Admiral Elie La Vallette: From the oil painting in
Lavallette's Council Chambers. Photograph by Peter
Lavallette was named in honor of Admiral Elie A. F. La Vallette, whose
50-year Naval career included action in the battle of Lake Champlain
during the War of 1812 and command of "Old Ironsides," the
The Admiral, a member of a distinguished French family, formally Anglicized
his name to Lavallette in 1830. His son, A.T. La Vallette, secretary of the
Barnegat Land Improvement Company which initiated the town's development,
also adopted that spelling. The two U.S. destroyers later named for
him, however, retained the French spelling.
Born in 1790, La Vallette had made several voyages in the merchant marine
before accepting a Navy appointment as sailing master in 1812. In
September of 1814 he was an acting lieutenant aboard the Saratoga,
Commodore Thomas MacDonough's flagship at Lake Champlain, where the
British were defeated in decisive engagement of the war.
The young La Vallette is mentioned often in Charles G. Muller's biography
of MacDonough, although he is identified throughout as "Elie Vallette."
Muller describes him as tall and muscular, and in one dramatic passage pays
tribute to his courage during the battle:
"From Saratoga's midships the crash of a balland a shout brought the
Commodore's gaze to a still tumbling officer and the shot box upon which he
had stood. The Commodore's heart sank. But Elie La Vallette slowly,
deliberately picked himself off the deck, examined his shredded uniform,
shrugged his gargantan shoulders, and resumed charge of his guns."
La Vallette's first command came in June of 1817, when he took the
schooner Despatch on a survey of Virginia's coast and harbors. He then
served as lieutenant on a number of larger ships and in 1824 was assigned
to the Constitution. While on duty in the Mediterranean he was acting
captain for several months, and continued to serve on the ship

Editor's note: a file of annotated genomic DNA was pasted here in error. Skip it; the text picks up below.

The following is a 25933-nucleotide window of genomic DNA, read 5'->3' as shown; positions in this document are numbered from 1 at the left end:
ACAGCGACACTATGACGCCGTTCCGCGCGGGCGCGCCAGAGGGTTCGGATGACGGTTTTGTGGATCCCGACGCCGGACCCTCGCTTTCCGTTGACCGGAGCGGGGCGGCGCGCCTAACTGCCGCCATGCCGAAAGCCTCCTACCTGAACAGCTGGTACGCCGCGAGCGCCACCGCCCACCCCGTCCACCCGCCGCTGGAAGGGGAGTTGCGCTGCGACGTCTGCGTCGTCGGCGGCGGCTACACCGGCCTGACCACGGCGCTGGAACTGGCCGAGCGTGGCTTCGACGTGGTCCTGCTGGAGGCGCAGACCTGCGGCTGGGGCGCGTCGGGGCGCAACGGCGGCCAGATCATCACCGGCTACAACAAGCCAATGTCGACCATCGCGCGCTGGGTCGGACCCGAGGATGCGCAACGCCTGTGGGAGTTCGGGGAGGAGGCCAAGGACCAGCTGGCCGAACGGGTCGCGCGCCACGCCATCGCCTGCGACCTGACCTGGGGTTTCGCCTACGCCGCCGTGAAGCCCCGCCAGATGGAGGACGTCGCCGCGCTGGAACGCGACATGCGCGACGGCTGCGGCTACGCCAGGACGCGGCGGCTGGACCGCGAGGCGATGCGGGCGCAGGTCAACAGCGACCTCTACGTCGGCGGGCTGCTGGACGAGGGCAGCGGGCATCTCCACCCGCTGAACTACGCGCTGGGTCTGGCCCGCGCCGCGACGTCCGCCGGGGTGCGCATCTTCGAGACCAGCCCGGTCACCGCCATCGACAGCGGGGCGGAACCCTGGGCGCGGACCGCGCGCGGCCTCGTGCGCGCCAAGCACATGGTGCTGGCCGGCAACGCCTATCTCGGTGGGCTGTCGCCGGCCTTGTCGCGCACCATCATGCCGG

After leaving the Constitution, La Vallette held a series of routine
assignments before being ordered to take the Sloop of War Fairfield to
Guayaquil, Ecuador, to protect the United States interests during a
revolution. He left the United States in May of 1833, taking along a
young sailing master he thought showed promise -- a lad named Stephen
Decatur -- and reached Guayaquil in February of 1834. After receiving
assurances American lives and property would be protected he brought the
Fairfield home, making the run from Valparaiso to Hampton Roads in a
little more than two months.
In 1840 he received his commission as a Captain, and in the Mexican War
commanded the Independence and the Congress. For a time in 1848 he
served as military Governor of Mazatlan, just below the Gulf of California,
and the crew of the Congress comprised the occupying garrison. It is
reported they left the sunny beaches and superb fishing grounds with
considerable regret. Later, his assignments included command of the African
Squadron, the East Indian Squadron, and the Mediterranean Squadron.
On July 30, 1862, President Abraham Lincoln appointed La Vallette a Rear
Admiral. Three months later, Admiral La Vallette died at the Philadelphia